Tobacco-specific nitrosamines, the best known of which are N2-nitrosonornicotine (NNN) and 4-(methylnitrosamino)-1-(3-pyridyl)-1-butanone (NNK), are widely considered to be among the most important carcinogens in tobacco and tobacco smoke and are rated as "carcinogenic to humans" by the International Agency for Research on Cancer. Hundreds of millions of smokers and smokeless tobacco users in the world are exposed daily to considerable amounts of these potent carcinogens, which readily induce tumors at relevant sites such as the lung and oral cavity in laboratory animals. This renewal application proposes to extend our studies on metabolism and DNA adduct formation by NNN and NNK in rats, in smokers, and in smokeless tobacco users. These ongoing studies have been supported in the most recent term by a MERIT award. Under the support of this grant, we have elucidated most of the metabolic pathways of NNN and NNK, and have characterized many of the resulting DNA adducts. This research has led to our development of biomarkers of human uptake of NNN and NNK, such as total NNAL, now widely used as a carcinogen biomarker in smokers. We now propose to extend this biomarker development research to the metabolic activation and DNA binding of NNN and NNK in humans. Our overall hypothesis is that these uptake and metabolic activation biomarkers can identify those tobacco users who are at highest risk for cancer, so preventive measures such as intensive cessation therapy and early detection methods can be applied at a young age. While the uptake biomarkers for NNN and NNK are now well established, the metabolic activation and DNA adduct biomarkers, critical on the path to cancer development, have been only superficially examined to date in humans. To address this problem, we propose coordinated studies in F-344 rats, highly susceptible to the carcinogenic effects of NNN and NNK, and in humans. Thus, our specific aims are: 1. Using liquid chromatography - nanoelectrospray ionization - high resolution tandem mass spectrometry (LC-NSI-HRMS/MS), characterize DNA phosphate adducts of metabolically activated NNN and NNK as formed in tissues of F-344 rats treated with these carcinogens. 2. Investigate the formation of DNA adducts resulting from metabolic activation by 5'-hydroxylation of NNN in F-344 rats. 3. Characterize the metabolic activation and DNA binding of [pyridine-D4]NNN in smokeless tobacco users as a basis for effective biomarker development. 4. Using LC-NSI-HRMS/MS, determine the longitudinal stability of 4-hydroxy-1-(3-pyridyl)-1-butanone (HPB)-releasing DNA adducts in human oral cell DNA and analyze for specific adducts of NNN, NNK, and NNAL, including those characterized in Specific Aims 1-3. Our goal is to establish these oral cell DNA adducts as biomarkers of tobacco-specific nitrosamine metabolic activation in smokers and smokeless tobacco users.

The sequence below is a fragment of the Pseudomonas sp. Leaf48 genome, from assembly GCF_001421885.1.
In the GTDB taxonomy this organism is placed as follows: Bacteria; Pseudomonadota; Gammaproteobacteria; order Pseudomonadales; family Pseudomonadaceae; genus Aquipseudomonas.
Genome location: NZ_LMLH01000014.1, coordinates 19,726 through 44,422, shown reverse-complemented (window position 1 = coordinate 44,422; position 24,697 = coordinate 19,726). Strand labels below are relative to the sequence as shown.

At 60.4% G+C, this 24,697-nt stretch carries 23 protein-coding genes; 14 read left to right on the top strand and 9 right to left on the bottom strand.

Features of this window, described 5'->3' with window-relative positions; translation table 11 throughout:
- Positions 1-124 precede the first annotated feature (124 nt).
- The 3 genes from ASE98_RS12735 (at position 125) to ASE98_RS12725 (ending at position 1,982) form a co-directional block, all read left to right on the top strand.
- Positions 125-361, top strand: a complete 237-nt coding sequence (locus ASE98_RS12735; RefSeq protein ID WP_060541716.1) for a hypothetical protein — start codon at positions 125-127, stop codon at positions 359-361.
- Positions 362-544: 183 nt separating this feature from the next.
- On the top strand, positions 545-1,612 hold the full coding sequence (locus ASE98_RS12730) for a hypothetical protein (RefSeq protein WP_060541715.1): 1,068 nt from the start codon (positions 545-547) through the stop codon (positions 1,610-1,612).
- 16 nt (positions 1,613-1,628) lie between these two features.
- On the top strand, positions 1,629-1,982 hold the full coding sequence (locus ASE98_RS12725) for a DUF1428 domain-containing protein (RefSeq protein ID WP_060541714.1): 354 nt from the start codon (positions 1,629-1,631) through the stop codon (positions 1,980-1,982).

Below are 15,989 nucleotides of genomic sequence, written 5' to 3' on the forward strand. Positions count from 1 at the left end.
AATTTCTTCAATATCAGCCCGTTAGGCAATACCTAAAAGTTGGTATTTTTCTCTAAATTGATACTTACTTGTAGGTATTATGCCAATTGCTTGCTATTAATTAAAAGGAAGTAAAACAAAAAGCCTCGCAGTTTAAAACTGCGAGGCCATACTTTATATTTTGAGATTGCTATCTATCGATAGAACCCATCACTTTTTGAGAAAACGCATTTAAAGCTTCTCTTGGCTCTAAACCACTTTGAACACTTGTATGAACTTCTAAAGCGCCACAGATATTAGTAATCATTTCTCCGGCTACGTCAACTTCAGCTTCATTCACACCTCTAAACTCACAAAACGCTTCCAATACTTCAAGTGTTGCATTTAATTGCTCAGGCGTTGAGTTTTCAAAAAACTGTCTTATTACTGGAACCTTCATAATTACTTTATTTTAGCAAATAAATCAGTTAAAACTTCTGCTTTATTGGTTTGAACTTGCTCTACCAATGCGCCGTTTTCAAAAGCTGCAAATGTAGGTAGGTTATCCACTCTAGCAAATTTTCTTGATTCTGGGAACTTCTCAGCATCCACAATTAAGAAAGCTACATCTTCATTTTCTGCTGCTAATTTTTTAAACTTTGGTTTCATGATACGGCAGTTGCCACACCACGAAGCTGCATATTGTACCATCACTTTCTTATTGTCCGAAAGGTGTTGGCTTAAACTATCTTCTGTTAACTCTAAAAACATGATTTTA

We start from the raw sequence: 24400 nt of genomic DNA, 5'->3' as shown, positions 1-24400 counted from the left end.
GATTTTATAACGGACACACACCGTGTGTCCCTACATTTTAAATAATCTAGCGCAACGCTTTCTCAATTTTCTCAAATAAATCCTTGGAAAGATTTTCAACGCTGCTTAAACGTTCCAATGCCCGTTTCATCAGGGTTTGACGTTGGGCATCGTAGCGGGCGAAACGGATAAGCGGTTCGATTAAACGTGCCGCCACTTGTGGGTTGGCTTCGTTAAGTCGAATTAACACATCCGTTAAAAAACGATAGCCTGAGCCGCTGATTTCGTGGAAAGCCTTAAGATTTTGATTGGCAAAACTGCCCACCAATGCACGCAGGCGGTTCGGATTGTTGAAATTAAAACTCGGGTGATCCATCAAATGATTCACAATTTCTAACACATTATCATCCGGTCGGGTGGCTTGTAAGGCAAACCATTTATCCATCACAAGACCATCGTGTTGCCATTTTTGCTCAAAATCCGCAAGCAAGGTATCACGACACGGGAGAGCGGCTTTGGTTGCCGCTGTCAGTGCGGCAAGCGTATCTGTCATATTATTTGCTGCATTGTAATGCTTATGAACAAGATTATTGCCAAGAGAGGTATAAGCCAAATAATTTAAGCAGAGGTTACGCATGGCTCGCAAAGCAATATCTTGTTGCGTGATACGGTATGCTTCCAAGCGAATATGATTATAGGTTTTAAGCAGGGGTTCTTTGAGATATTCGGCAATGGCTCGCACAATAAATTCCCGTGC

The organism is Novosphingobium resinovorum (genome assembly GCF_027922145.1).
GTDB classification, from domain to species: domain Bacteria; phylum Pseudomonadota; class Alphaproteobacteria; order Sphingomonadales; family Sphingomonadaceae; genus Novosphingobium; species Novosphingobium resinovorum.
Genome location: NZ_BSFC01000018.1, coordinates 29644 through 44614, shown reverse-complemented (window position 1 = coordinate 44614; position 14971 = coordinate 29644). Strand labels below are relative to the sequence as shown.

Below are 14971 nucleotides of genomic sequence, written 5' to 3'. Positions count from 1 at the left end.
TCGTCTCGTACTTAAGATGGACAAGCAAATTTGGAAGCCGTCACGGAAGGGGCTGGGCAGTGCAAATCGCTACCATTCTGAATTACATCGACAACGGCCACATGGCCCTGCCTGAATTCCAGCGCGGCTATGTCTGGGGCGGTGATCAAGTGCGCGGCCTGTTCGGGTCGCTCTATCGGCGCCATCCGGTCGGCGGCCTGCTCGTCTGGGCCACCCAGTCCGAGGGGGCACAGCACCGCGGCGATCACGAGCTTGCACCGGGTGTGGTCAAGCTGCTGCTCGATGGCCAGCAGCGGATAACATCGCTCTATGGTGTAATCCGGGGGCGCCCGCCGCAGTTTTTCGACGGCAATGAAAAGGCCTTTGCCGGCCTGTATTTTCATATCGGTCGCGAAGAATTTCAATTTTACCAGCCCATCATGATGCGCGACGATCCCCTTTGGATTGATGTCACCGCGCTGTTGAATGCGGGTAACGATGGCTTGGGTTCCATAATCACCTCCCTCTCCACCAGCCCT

Cigarette smoking causes about 30% of all cancer mortality in the United States and 22% worldwide. Smokeless tobacco use is also an important cause of cancer, particularly of the oral cavity, esophagus, and pancreas. Tobacco-specific nitrosamines, present in all tobacco products, are widely viewed as major causes of these cancers. The research proposed here will identify DNA-based tobacco-specific nitrosamine biomarkers which can potentially identify highly susceptible tobacco users who can be targeted for intensive preventive measures.
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